- Bill is an Economic Declaration of War


Date: May 31, 2009
Issues: Taxes Energy - Bill is an Economic Declaration of War

Bill is an economic declaration of war
By Mike Pence

After weeks of political horse-trading over the hot issue of climate-change legislation, a "compromise" is now making its way through the U.S. Congress. All the window dressing that this so-called compromise has prompted does not change the fact that it amounts to an economic declaration of war on the heartland of America, and it must be opposed.

Hoosiers should be wary. If Washington's national energy tax becomes law, it will have a devastating impact on the price at the pump and utility bills across the nation, and in the state of Indiana especially.

For weeks, various members of Congress asked senior Democrats, such as House Energy and Commerce Committee Chairman Henry Waxman, D-Calif., and Rep. Edward Markey, D-Mass., for substantial changes to their proposed cap-and-tax legislation. These members represent states that rely on carbon-based energy to heat homes and power businesses; the plan being considered dramatically restricts its use.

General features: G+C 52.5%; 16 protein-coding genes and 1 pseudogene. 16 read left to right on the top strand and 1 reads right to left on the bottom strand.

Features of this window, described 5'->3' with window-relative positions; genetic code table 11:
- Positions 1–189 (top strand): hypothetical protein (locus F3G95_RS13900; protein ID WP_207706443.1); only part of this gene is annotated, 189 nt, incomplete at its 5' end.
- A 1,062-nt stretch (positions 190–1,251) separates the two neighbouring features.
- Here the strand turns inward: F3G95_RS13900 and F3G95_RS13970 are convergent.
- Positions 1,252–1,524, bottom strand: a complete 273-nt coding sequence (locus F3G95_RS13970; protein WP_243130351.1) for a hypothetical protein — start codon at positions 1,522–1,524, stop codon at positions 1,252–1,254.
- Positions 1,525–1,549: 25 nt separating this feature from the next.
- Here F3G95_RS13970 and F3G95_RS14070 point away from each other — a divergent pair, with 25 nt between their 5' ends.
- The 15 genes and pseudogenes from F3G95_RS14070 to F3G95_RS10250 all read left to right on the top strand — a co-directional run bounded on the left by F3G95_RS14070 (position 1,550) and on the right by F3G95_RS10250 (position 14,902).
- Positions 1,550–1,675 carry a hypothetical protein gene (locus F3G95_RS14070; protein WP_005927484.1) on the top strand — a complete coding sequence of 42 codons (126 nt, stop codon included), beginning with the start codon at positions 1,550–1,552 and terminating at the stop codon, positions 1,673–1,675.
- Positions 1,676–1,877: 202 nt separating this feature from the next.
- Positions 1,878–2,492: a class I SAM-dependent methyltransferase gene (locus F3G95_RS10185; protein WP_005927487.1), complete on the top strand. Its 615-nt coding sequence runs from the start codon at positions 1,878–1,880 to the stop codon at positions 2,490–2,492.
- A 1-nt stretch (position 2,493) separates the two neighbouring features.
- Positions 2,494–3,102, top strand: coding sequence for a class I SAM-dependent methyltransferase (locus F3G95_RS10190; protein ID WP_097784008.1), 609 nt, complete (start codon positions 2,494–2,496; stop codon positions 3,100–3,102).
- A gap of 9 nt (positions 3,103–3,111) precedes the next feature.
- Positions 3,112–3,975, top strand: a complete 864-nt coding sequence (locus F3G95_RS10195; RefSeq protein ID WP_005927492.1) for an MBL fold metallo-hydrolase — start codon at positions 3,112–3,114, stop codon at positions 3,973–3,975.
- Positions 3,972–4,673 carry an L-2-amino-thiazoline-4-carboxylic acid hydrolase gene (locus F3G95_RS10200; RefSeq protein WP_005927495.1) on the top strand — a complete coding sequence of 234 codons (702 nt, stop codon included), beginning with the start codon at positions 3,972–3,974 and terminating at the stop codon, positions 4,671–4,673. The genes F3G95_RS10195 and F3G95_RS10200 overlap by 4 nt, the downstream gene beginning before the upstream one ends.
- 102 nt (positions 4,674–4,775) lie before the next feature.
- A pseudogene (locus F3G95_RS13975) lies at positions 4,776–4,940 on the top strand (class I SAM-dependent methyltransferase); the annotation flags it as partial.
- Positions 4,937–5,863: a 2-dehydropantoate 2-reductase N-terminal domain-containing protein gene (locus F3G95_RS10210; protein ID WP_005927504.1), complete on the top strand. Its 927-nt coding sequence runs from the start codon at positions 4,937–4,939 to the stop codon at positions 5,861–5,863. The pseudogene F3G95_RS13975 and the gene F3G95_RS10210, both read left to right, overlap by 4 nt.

The result would be significantly higher utility bills and a mass relocation of jobs overseas. Indiana generates roughly 94 percent of its electricity from coal. A recent study by the Heritage Foundation found that Indiana would be the hardest hit among all 50 states. As Gov. Mitch Daniels testified at an Indianapolis energy summit I hosted Wednesday, Hoosiers would be dealt "enormous hardship" by this energy plan.

Rep. John Dingell, D-Mich., former chairman of the Energy and Commerce Committee, said it best when he recently proclaimed, "Nobody in this country realizes that cap and trade is a tax, and it's a great big one." But you don't have to take just Dingell's word for it; President Barack Obama himself declared during the campaign that under his energy plan, energy "prices would necessarily skyrocket." In fact, the average American household will pay an estimated $3,100 a year in extra energy costs.

To soften the blow, a number of changes were recommended to this misguided bill. For example, when it comes to the required reduction in the level of CO2 emissions, the original draft proposed a 20-percent reduction below 2005 levels. A counter offer asked for a 6 percent reduction. But where did this grand compromise arrive at for a solution? Seventeen percent, despite the fact that many of the technologies needed to reach this target are new and untested, making the emission reduction targets nearly impossible.